CEE Capstone Students Named 2020 Biomimicry Global Design Challenge Finalists

Five students from the Civil and Environmental Engineering Class of 2020 won a finalist spot in the 2020 Biomimicry Global Design Challenge. The competition, held annually by the Biomimicry Institute, challenges entrants to develop projects “inspired by nature that address the United Nations Sustainable Development Goals.” The team, consisting of students Madeline DuBois, Taylor Furbish, Julia Hostetter, Zach Pierce, and Eva Power, developed the concept for their Senior Capstone Project under the guidance of their advisor, Teaching Professor Annalisa Onnis-Hayden. Their project team was named Biomime, and was entered into the Design Competition as Tubes, Blades, Mesh, Oh My!. Their project addressed two of the United Nation’s Sustainable Development Goals: #9, Industry, Innovation, and Architecture and 13, Climate Action.

Biomimicry is a concept whereby one takes inspiration from the natural world to engineer solutions to human problems. It involves the recognition that many challenges we face have also been faced by other organisms, who have obtained solutions through evolution. For example, studying the ways in which deep-sea creatures handle extreme pressure, how arctic animals deal with extreme cold, or how insects disguise themselves against predators.

The Biomime team took on one of the world’s most pressing challenges: rising sea levels and increased storm severity caused by climate change. Taking inspiration from the pomelo fruit, seagrass and mangroves, Biomime developed a seawall retrofit for rising tides threatening the greater Boston area. Many municipalities install seawalls along their shorelines to protect land from waves and storm surge. However, these seawalls are often degraded by scour, a form of erosion by which energy from a wave’s impact against the seawall is partially deflected downwards. This causes the natural sea floor at the base of the wall to be slowly dug away, until the structure collapses from lack of foundational support.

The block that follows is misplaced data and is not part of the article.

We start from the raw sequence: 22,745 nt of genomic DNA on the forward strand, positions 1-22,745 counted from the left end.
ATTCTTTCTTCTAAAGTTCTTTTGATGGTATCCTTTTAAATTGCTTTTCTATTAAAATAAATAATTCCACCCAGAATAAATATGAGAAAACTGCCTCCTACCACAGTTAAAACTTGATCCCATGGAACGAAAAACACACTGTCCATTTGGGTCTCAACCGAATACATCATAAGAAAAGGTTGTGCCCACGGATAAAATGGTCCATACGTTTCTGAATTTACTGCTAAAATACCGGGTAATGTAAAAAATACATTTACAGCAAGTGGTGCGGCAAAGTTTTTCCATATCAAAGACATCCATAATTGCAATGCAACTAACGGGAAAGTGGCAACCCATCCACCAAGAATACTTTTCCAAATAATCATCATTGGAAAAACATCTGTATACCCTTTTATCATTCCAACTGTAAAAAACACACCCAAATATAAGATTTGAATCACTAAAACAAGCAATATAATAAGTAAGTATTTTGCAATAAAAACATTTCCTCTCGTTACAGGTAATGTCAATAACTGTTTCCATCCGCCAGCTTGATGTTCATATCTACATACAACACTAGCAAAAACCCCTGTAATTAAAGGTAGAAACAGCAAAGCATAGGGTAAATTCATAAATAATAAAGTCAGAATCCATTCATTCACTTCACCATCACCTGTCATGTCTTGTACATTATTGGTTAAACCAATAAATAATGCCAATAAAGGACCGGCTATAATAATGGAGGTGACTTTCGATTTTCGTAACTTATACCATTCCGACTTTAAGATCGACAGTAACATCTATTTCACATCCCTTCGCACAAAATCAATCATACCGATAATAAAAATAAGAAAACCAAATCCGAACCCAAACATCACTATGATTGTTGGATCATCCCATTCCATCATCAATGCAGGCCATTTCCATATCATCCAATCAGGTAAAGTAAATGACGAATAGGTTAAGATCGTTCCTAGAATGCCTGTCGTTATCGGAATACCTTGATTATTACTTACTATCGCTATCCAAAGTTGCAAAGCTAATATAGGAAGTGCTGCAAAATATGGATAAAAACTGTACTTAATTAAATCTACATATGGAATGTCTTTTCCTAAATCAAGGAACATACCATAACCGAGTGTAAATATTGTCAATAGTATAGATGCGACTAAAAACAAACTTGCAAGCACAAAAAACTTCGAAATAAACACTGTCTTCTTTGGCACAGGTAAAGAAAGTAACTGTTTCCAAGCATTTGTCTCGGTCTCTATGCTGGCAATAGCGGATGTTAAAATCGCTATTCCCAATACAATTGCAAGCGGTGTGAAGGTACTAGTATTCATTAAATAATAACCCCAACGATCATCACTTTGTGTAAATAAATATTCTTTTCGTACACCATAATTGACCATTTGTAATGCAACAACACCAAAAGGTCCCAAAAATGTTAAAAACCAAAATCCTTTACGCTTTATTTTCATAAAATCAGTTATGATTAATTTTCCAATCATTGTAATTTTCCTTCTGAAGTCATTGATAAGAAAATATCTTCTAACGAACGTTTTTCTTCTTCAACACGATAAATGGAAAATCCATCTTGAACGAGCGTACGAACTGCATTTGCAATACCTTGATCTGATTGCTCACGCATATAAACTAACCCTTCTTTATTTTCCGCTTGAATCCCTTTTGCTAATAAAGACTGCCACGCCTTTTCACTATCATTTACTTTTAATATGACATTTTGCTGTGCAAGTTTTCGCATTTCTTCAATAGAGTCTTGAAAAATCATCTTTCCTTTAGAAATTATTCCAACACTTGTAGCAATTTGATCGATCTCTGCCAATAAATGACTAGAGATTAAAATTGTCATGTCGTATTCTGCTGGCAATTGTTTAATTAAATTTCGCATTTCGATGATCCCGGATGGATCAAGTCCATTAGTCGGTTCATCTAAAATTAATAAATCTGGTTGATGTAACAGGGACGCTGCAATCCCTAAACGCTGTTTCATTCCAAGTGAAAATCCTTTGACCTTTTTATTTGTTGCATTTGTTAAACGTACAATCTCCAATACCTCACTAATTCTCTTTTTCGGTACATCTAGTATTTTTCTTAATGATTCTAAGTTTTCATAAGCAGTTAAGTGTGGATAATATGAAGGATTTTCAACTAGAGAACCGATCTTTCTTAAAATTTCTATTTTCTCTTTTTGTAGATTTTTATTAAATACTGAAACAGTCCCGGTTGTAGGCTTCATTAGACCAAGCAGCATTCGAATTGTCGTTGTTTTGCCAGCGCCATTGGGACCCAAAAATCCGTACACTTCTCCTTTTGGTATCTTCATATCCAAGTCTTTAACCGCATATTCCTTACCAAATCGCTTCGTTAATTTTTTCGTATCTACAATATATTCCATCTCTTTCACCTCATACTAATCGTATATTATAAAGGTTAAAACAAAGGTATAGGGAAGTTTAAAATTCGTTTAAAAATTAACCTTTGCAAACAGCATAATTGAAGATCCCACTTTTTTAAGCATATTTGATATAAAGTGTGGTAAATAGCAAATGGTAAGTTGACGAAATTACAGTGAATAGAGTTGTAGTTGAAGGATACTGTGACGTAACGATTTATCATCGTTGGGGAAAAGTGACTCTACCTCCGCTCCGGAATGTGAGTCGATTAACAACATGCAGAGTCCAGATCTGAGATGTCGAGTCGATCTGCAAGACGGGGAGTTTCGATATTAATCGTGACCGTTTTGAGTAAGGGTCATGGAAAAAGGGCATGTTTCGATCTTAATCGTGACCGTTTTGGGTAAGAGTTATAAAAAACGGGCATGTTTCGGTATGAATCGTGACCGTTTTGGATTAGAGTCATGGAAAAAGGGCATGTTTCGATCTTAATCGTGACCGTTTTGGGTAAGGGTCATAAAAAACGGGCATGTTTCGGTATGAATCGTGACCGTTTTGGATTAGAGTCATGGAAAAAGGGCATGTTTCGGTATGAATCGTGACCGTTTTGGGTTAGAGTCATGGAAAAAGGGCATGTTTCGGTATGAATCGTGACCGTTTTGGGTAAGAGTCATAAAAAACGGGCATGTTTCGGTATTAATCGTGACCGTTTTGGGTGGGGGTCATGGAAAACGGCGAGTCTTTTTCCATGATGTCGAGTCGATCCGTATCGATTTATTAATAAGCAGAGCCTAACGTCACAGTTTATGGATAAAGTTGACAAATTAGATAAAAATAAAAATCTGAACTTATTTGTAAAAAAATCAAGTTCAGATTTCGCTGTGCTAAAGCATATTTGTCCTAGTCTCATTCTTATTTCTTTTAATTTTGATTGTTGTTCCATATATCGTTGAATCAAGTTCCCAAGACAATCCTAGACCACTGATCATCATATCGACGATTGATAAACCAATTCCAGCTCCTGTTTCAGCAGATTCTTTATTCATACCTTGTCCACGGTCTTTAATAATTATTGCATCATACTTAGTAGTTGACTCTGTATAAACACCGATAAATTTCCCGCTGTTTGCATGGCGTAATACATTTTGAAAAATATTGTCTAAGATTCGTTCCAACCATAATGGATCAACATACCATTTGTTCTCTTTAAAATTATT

By blending elements of three different plants, the team developed an innovative solution to the problem of scouring along seawalls. The first plant was the pomelo fruit, whose thick rind contains fluid and air-filled pockets that compress to absorb impact as the fruit falls from the branch to the ground. The second plant is the mangrove tree. With its dense cluster of roots, mangroves have long served as natural barriers to erosion along coastlines. The team combined these two concepts into a series of layered hollow tubes placed in front of the seawall. These dissipate and deflect wave energy by forcing water up through them and around them. They drew final inspiration from seagrass, which in the wild cause drag and reduce wave energy. Seagrass also have entrenched roots in the seabed, which further prevent erosion. Inspired by this, the team developed a system of moving flaps which are placed vertically along seawalls to create drag, and a root-mimicking mesh which can be installed along the seafloor below the wall to prevent erosion. Critically, this solution can be retrofitted to existing seawalls around the globe.

In this short video, the team outlines their innovative solution. The Northeastern students competed against 81 teams from 43 universities and 26 professional teams. Altogether, 17 countries were represented in the competition.

Related Faculty: Annalisa Onnis-Hayden

Related Departments:Civil & Environmental Engineering